Fossils under your feet

The skull of Prototherium exposed on the paving slab, in cross-section, showing parts of snout and tooth sockets. Image by Manja Voss and Oliver Hampe Credit: Society of Vertebrate Paleontology
The skull of Prototherium exposed on the paving slab, in cross-section, showing parts of snout and tooth sockets. Image by Manja Voss and Oliver Hampe
Credit: Society of Vertebrate Paleontology

Have you ever spotted something unexpected while walking down the street? Last December, paleontologists literally stumbled upon a new discovery of a fossil sea cow in a very unexpected place – in a limestone paving stone in Spain! Research presented this week at the Society of Vertebrate Paleontology meeting in Salt Lake City, Utah, describes this remarkable find and how it is changing our understanding of sea cow evolution.

The unusual pavement was spotted in the picturesque town of Girona, northern Spain. A local geologist first noticed the fossil and submitted it to the website ‘http://www.paleourbana.com’, an online database of urban fossils worldwide. As word of the fossil spread, paleontologists Dr. Manja Voss and Dr. Oliver Hampe, from the Museum für Naturkunde, Berlin, visited Girona to take a look.

Closer inspection of the paving stones by Dr. Voss and Dr. Hampe revealed that the complex array of shapes was slices of the backbone and skull of an ancient marine mammal. Based on the skull and teeth, they concluded that it was a sirenian, or sea cow, a member of a group of large, plant-eating marine mammals represented today by the living manatee and dugong.

Once the significance of the fossil was understood, Dr. Voss and Dr. Hampe worked with the mayoralty of Girona and local geologists to have the 50x30cm large paving stones removed for study. Since the rock was cut into slices to form the paving stones, the paleontologists had a cross-sectional view of the sea cow’s skull, revealing many details of its anatomy. However, they also wanted to see inside the stones, so they took them to a medical hospital, the Clinica Girona, where they were CT-scanned.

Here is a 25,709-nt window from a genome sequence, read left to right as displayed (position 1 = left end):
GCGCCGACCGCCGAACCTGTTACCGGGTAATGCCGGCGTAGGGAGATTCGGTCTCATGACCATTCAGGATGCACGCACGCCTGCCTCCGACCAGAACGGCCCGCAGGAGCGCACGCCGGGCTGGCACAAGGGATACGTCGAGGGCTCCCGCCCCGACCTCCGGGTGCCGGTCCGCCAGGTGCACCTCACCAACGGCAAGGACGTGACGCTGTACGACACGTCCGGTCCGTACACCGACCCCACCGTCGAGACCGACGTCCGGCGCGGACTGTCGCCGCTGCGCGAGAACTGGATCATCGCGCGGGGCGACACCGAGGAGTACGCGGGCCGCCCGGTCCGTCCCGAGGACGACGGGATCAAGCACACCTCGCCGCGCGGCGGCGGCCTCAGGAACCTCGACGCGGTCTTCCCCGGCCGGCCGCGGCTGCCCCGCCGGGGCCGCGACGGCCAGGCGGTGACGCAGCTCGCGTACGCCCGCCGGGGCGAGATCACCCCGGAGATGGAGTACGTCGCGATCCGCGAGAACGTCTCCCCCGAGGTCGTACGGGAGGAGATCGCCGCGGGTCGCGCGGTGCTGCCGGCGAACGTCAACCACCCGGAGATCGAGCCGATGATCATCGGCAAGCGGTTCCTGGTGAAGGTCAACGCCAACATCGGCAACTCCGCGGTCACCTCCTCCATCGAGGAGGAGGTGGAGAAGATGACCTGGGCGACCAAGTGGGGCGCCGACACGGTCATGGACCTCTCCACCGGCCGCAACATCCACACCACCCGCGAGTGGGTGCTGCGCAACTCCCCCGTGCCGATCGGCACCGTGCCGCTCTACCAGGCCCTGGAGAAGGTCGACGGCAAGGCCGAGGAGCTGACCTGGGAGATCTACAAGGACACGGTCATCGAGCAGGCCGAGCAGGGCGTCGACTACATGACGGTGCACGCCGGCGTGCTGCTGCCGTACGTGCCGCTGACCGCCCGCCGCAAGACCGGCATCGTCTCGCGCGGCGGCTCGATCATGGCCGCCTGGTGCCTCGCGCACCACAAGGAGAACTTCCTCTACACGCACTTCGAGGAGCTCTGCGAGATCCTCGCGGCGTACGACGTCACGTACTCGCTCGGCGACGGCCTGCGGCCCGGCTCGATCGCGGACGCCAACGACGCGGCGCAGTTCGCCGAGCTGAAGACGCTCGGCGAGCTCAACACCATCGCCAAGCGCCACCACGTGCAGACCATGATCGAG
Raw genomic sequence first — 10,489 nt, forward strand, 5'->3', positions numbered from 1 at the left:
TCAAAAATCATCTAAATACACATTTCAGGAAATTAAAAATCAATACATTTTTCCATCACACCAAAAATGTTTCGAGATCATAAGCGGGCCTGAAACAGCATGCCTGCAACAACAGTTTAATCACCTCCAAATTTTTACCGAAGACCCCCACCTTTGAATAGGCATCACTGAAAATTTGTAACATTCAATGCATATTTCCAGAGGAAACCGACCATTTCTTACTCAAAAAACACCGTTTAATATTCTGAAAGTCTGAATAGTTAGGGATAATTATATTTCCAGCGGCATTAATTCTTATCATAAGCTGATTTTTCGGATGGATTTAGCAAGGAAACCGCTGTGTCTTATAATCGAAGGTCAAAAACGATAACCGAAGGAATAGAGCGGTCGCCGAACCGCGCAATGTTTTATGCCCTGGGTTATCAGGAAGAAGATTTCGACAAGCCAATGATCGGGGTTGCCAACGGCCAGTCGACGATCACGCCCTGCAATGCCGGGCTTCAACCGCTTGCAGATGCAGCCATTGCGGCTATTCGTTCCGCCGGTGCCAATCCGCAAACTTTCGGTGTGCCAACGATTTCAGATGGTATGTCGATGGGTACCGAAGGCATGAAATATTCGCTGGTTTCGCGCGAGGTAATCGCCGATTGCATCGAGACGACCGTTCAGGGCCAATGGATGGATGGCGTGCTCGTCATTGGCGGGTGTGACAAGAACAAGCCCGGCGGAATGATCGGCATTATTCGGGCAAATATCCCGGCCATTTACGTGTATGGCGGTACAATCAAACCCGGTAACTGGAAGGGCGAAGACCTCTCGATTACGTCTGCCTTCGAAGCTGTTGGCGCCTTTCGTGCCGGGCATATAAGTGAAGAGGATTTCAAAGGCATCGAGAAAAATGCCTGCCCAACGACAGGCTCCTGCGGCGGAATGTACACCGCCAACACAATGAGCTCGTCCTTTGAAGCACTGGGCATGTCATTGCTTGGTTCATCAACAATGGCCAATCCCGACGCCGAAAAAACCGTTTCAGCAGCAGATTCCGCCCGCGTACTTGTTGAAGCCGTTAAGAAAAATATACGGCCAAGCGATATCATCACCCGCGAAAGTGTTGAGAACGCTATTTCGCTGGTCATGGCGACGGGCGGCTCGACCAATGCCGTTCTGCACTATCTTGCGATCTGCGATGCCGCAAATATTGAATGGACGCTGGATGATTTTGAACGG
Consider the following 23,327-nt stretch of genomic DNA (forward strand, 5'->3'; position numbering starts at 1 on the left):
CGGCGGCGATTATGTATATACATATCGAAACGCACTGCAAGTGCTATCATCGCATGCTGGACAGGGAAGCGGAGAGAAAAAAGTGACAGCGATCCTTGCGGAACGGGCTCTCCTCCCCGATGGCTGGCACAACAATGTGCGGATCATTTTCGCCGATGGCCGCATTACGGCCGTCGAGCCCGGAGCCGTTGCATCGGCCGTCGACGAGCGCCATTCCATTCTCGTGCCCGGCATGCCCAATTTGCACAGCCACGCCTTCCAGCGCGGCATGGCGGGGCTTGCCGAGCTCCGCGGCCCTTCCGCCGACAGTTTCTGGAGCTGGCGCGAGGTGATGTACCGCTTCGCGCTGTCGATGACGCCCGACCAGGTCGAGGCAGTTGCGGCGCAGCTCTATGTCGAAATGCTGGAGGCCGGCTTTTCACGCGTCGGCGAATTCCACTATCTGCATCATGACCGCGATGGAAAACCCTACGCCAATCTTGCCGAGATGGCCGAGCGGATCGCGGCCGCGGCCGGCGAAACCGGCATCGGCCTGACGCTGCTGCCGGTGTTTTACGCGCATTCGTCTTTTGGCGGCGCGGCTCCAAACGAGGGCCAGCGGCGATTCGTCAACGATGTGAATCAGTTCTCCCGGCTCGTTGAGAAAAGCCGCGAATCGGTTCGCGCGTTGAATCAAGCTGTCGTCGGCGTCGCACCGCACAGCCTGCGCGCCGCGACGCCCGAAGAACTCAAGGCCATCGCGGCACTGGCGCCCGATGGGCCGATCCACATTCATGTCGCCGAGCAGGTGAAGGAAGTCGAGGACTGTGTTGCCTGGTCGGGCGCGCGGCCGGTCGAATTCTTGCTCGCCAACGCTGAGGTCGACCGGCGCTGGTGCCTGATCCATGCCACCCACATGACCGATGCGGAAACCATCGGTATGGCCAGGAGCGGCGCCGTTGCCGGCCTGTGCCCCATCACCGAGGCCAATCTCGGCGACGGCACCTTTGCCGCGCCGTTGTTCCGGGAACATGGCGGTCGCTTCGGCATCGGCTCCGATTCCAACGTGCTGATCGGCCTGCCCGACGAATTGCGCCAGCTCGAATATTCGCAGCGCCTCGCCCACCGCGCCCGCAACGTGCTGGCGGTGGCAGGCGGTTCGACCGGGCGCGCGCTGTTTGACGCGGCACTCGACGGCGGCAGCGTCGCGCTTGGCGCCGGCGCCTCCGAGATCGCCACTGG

The scientists discovered that the ‘Girona Sea Cow’ is most likely a representative of Prototherium, a genus of extinct sea cows from Spain and Italy. However, this find is particularly important because the rocks from which the paving slabs were quarried are 40 million years old, explains Voss. “Hence the find represents one of the oldest sea cows in Europe, making it a unique opportunity to enhance our knowledge on the evolution and diversity of this marine mammal group that arose about 50 million years ago.”

Next the scientists will use the CT scans to try to digitally piece together the separate skull slices of Prototherium. This can help them answer more questions, such as the animals’ age when it died and its potential relationship to other fossil sea cows.

The Girona Sea Cow, which is providing clues into the evolution of sea cows in the ancient oceans of Europe, shows that fossils can be found in surprising locations. Voss says “While the limestone used to build the city of Girona are enriched by fossils—it is quite common to identify invertebrates for example—finding a marine mammal on which thousands of people walked over for the last two decades is indeed very peculiar.”

Note: The above post is reprinted from materials provided by Society of Vertebrate Paleontology.

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